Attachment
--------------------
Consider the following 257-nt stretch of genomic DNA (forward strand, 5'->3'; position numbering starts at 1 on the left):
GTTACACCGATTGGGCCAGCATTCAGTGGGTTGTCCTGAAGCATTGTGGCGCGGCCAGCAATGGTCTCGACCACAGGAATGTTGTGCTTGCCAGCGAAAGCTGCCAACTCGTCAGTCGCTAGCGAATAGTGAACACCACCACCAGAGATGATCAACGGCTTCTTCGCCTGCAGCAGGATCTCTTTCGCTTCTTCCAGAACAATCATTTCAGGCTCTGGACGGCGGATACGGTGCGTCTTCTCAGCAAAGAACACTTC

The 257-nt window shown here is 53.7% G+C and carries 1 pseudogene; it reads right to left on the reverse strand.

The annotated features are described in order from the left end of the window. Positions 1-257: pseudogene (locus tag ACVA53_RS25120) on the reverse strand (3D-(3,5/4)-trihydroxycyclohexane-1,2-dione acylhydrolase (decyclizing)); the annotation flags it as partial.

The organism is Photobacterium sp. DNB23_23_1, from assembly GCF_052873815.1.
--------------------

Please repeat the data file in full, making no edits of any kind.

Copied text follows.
Consider the following 257-nt stretch of genomic DNA (forward strand, 5'->3'; position numbering starts at 1 on the left):
GTTACACCGATTGGGCCAGCATTCAGTGGGTTGTCCTGAAGCATTGTGGCGCGGCCAGCAATGGTCTCGACCACAGGAATGTTGTGCTTGCCAGCGAAAGCTGCCAACTCGTCAGTCGCTAGCGAATAGTGAACACCACCACCAGAGATGATCAACGGCTTCTTCGCCTGCAGCAGGATCTCTTTCGCTTCTTCCAGAACAATCATTTCAGGCTCTGGACGGCGGATACGGTGCGTCTTCTCAGCAAAGAACACTTC

The 257-nt window shown here is 53.7% G+C and carries 1 pseudogene; it reads right to left on the reverse strand.

The annotated features are described in order from the left end of the window. Positions 1-257: pseudogene (locus tag ACVA53_RS25120) on the reverse strand (3D-(3,5/4)-trihydroxycyclohexane-1,2-dione acylhydrolase (decyclizing)); the annotation flags it as partial.

The organism is Photobacterium sp. DNB23_23_1, from assembly GCF_052873815.1.